Passive Smoking Risk To Babies In Parents' Bedrooms

31/01/2012 19:51 | Updated 22 May 2015

Passive smoking risk to babiesSpanish scientists have published new warnings on the risk to babies from passive smoking.

Researchers found nicotine levels in the hair of babies who sleep in the same room as their smoker parents were three times higher than in those who sleep in another room.

The study - which has just been published in the journal BMC Public Health - claims the nicotine comes from cigarette smoke particles on the parents' skin, clothes and hair.

Scientists analysed hair samples from 252 babies under the age of 18 months and interviewed their parents about their smoking habits. Seventy-three percent said they either smoked or allowed smoking in their homes. Shockingly, 83 percent of the babies' hair samples showed high levels of nicotine - or 'third-hand smoke'.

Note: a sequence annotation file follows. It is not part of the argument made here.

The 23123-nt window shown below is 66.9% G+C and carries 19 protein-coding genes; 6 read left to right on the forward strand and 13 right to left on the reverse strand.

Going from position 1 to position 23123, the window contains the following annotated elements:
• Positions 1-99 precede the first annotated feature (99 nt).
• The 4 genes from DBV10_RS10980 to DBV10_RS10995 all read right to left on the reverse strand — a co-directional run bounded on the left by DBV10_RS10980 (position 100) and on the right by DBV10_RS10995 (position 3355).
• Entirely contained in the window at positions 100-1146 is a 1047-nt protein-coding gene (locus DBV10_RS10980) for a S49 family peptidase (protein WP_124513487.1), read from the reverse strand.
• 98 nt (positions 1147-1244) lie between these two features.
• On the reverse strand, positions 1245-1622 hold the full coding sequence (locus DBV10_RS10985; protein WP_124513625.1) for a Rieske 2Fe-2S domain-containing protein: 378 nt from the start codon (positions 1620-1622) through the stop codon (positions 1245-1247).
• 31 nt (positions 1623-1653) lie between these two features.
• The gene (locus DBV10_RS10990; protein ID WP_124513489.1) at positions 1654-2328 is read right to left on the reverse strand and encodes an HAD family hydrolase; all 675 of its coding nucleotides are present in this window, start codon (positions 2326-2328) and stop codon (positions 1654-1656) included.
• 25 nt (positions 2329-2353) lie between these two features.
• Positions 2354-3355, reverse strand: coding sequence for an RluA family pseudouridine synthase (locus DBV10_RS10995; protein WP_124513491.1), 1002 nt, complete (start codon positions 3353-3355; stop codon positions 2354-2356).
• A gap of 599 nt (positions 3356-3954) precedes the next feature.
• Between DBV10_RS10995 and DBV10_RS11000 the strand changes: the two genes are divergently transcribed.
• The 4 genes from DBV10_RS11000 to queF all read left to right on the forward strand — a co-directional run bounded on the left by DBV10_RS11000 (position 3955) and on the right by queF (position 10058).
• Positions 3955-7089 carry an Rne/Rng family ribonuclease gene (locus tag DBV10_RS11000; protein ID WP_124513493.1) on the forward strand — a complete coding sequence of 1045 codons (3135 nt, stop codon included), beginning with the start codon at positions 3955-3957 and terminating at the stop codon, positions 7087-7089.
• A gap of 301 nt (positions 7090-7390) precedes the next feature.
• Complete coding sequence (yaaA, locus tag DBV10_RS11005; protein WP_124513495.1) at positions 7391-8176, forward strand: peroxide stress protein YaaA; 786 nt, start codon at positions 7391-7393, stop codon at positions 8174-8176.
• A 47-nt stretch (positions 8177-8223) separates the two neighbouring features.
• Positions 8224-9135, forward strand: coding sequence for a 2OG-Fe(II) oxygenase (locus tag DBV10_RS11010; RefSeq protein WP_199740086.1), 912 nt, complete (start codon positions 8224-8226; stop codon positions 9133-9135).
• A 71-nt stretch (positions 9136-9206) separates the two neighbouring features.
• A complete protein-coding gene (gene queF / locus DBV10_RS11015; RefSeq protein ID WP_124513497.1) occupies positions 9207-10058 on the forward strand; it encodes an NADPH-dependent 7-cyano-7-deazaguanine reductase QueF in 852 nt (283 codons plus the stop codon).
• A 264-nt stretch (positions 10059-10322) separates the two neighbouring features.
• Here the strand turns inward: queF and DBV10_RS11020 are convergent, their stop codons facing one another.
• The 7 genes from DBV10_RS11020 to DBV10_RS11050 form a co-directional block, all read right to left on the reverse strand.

The researchers also discovered that cigarette smoke toxins were still present even when parents ventilated the room, or smoked by the window.

The report's lead researcher, Guadalupe Ortega, issued parents with the stark warning that 'passive smoking is the leading preventable cause of childhood death in developed countries.'

What do you think?

Do you smoke at home?

What safeguards do you have in place to stop your children coming into contact with smoke?

More on Parendish:

Suggest a correction